Date: Fri, 28 Mar 1997 06:36:25 -0500
To: (Rhon & Joyce Jenkins), (Larry Owsley), (Allen Screws), (Christy Screws), (Gerald Marfoe), (Ferenc Fodor), (John Shaw), (Rich Hammett), (John Whigham), (Scott Enebak), (David Stanbury), (Randy Russell-AUM), (Ward Knockemus-Huntingdon), (Marc Schrier), (Jeff Clark), (Robert Rock), (Jim Chesnutt), (Furman Smith), (Russell Whigham), (Mike Fulmer), (Jim Burns), (David & Raye Newton), (Ron Hatherley), (Tony Miller), (Neal Murphree), (Gerald Roberts), (Dennis Grantham), (William Baugh), (Scott Thompson), (Ricky Wood), (Paul McKee), (Yen-Ming Cheng), (Mike & Adam Roberts), (Jim Locke), (Tim & David Rich), (Luther Richardson), (Michael Bozack), (Jean-Marie Wersinger), (Jason Ramsey), (Christian Nelson), (Chad Dicke), (Carole Rutland), (Jim Wert),
From: (Russell Whigham)
Subject: ASTROFILES, April, '97
Cc: (Rod & Dorothy Mollise - Mobile Ast Soc), (Sherri Martin - MAS), (George Byron - MAS), (Ginny & Tony Kramer - MAS), (Greg Robinson - B'ham Ast Soc), (Scott Smith - Cullman AL), (Dave Cornutt - Von Braun Ast Soc), (Keith Hudson - Florence AL), (Eric Greene - AAC), (Alex Langoussis - AAC), (Ken  Poshedly - AAC), (Art Russell - AAC), (Jerry Armstrong - AAC), (Len Philpot - Pineville LA), (Gloria Erdington - PAS), (Mike Sandras - PAS), (Walt Cooney-B.R.A.S.), (Larry Luke - Jackson Ast Assn), (Frank Loflin - Jackson Ast Assn), (Jim Hill - Rainwater Ast Assn), (Frank Moon ), (Dave Halupowski - EAAA), (Dr. Wayne Wooten - EAAA), (Yerby Land - Brevard A.S.), (Henry Freedenberg - TAS), (Scott Howard - editor of the TAS Newsletter), (Roger Curry - North East Florida Ast Soc), (Barry Beaman - AL President), (Ed Flaspoehler - AL Reflector), (Berton and Janet Stevens - AL Exec Secretary), (Berton and Janet Stevens - AL Executive Secretary), (Tom English - New Horizons Editor)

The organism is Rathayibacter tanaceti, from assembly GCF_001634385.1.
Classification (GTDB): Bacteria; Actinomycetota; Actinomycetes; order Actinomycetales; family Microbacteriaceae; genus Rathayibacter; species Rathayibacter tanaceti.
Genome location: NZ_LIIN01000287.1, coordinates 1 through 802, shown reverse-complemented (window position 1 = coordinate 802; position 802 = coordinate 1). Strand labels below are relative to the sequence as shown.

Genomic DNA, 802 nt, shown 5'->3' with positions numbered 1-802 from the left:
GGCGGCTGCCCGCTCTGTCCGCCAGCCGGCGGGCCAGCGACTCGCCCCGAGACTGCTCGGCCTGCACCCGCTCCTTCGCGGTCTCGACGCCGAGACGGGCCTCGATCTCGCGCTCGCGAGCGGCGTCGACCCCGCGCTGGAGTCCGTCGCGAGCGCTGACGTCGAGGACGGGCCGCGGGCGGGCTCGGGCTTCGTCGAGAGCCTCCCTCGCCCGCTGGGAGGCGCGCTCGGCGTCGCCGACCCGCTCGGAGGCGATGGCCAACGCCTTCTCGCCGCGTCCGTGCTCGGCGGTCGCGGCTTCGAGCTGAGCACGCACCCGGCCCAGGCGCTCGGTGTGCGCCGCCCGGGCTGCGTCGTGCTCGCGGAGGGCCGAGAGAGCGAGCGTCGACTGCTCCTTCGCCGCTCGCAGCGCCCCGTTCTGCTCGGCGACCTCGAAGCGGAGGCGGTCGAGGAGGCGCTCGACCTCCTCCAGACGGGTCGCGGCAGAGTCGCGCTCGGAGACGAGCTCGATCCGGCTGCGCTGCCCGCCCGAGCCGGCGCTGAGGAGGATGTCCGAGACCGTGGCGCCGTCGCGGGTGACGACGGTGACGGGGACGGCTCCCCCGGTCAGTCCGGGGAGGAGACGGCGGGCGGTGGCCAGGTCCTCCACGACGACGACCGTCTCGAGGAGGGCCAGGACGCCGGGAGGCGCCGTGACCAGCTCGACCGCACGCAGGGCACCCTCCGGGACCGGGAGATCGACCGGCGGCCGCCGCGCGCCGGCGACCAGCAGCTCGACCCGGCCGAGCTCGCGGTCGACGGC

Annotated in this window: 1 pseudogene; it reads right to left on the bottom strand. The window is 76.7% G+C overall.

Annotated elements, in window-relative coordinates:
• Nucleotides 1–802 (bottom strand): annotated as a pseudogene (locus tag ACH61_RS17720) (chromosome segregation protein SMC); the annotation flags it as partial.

Greetings Hale-Boppers,